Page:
In a While loop, adding multiple conditions is as simple as enclosing each condition in (). Then, you include the logical operator that links the conditions in between the conditions.

Here is the general syntax of a while loop with multiple conditions

while ((<condition1>) <logical operator> (<condition2>)) {<statement list>}  

The linking operator could be an -or, or -and operator in this instance.

The behavior of the while statement depends on the logical operator linking the multiple conditions. For instance, if I use the -or logical operator, the while loop will continue to run as far as one of the conditions is true.

Here is what the syntax of the command with -or looks like…

while ((<condition1>) -or (<condition2>)){<statement list>}

To demonstrate this in a real-life script, I will use the script below:

while (!(Test-Path "d:\eventlog.txt") -and !(Test-Path "D:\flag.txt")) 

{ Start-Sleep 10 }

The script tests if the files eventlog.txt and flag.txt exist in the specified path. If the files DO NOT exist, the script will continue delaying the script for 10 seconds.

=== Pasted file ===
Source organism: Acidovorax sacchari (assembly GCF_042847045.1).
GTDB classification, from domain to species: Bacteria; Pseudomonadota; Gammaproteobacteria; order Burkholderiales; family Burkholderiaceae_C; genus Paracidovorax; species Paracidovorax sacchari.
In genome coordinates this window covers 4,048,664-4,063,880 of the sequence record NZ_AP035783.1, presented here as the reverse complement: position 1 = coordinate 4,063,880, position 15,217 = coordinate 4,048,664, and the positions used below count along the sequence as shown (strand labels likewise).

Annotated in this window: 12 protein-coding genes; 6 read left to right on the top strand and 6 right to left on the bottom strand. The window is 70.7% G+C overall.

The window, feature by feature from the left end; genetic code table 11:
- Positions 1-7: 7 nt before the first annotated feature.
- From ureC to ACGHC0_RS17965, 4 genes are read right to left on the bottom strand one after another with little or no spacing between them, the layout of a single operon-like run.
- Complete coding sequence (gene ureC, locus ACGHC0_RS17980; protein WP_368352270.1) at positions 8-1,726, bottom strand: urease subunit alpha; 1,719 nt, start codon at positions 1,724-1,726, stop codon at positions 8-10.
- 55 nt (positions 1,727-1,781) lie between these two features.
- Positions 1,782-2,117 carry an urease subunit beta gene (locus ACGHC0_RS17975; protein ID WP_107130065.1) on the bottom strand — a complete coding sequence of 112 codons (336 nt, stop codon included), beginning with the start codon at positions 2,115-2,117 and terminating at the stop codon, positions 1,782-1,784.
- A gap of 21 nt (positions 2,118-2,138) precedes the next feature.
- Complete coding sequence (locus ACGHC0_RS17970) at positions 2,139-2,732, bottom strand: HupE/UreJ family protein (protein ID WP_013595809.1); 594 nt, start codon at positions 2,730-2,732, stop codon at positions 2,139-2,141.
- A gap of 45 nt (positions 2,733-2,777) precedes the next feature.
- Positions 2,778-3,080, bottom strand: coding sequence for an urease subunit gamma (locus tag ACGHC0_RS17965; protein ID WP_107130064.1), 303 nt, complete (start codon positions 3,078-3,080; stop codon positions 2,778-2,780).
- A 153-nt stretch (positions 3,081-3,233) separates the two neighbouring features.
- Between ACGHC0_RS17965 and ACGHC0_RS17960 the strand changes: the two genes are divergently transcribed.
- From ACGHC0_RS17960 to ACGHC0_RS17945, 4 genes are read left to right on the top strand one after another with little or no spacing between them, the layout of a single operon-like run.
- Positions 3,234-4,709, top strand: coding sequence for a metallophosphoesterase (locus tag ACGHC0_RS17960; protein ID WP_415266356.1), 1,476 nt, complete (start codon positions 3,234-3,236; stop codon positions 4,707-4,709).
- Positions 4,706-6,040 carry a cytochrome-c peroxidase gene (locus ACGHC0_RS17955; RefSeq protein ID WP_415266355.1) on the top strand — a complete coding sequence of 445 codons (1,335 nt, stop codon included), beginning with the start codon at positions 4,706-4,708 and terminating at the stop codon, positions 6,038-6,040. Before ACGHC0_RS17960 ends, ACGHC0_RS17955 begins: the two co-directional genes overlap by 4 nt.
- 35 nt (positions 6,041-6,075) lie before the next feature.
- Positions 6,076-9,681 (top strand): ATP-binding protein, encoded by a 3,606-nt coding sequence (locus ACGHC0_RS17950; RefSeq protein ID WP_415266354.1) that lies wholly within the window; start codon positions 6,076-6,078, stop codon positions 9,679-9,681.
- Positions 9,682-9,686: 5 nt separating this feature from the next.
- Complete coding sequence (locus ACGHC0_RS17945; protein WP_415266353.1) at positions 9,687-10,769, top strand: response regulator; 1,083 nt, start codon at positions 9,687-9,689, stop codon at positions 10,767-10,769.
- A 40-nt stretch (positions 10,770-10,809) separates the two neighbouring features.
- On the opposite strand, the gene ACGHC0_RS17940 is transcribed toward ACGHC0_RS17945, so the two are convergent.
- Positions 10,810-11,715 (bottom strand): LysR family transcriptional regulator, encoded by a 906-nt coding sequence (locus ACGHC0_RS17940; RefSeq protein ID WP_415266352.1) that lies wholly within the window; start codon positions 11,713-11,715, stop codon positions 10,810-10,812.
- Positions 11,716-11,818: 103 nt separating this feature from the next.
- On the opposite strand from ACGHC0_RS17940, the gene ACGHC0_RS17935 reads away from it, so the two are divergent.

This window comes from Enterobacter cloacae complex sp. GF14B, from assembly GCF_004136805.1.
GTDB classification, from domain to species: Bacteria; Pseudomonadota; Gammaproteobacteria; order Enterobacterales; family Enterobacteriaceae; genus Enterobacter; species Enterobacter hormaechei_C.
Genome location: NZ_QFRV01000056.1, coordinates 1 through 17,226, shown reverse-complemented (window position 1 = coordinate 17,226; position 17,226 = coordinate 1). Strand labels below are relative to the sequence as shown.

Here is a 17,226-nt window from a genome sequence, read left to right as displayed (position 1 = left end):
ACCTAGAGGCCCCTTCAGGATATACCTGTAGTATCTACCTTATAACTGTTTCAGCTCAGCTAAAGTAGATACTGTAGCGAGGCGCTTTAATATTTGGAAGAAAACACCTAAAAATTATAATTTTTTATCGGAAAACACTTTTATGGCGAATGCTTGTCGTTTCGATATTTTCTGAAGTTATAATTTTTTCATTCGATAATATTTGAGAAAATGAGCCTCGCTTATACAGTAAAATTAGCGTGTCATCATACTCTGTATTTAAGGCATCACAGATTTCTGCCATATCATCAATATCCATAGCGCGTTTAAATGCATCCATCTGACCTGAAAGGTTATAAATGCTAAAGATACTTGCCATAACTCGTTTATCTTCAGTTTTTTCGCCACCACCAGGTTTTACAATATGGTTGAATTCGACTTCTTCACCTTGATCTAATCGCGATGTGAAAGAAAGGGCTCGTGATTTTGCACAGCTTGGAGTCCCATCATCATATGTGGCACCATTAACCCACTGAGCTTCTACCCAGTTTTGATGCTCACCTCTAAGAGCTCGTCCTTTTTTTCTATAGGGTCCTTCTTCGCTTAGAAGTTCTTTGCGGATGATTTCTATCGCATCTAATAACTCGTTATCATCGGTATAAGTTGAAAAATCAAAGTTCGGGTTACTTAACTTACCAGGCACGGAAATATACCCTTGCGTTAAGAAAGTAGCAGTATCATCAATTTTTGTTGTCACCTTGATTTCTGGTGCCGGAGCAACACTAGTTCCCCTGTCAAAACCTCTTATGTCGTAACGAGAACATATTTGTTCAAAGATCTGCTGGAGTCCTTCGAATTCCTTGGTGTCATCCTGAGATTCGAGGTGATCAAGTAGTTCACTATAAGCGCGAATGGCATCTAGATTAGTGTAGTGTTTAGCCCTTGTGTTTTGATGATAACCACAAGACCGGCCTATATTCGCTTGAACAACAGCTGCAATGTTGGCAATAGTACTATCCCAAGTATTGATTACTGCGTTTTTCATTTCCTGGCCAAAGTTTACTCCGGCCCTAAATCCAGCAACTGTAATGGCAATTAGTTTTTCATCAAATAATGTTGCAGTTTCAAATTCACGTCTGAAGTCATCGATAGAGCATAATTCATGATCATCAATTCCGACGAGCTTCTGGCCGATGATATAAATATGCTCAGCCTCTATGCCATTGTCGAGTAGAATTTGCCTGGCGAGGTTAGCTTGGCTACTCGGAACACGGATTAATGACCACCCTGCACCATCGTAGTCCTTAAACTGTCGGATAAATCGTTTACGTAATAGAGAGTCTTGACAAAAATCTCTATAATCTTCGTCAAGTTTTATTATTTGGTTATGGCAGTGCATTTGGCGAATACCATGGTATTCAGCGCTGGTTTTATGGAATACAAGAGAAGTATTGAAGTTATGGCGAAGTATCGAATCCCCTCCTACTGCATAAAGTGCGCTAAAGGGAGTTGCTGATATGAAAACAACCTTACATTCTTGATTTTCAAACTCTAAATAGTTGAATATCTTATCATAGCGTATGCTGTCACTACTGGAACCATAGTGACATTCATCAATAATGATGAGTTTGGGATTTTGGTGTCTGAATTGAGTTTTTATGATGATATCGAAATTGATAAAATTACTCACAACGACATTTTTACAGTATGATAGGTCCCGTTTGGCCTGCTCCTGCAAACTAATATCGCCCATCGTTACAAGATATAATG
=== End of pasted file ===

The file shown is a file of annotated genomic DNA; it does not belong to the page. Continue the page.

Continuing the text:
So, every 10 seconds, the while loop will check the conditions again (do the files exist?). If the files still do not exist, the while loop will run the start-sleep again and continue delaying the script for 10 seconds.

If you’re wondering how you can apply this in a script, here is how. Say you’re writing a script that depends on two files to continue. Also, assuming that these two files are generated by another process and without the files, your script will fail.

Or, better still, there is no need for the remaining part of your script to run unless these two files exist.

Then, you can use the above while statement to continue delaying the script until the process that creates the files creates them.

How To Create An Infinite PowerShell While Loop That Always Returns True

If you wish to create an infinite PowerShell While Loop, use the $true constant variable in the condition part of the while loop.

Here is the syntax…

while ($true){
Start-Sleep -Seconds 1  
}

This while loop will run infinitely until you press Ctrl + C keys on your keyboard simultaneously; here is why.

The while loop will check the condition in the condition part of the loop. In this instance, it will always return true since we have the $true constant variable there.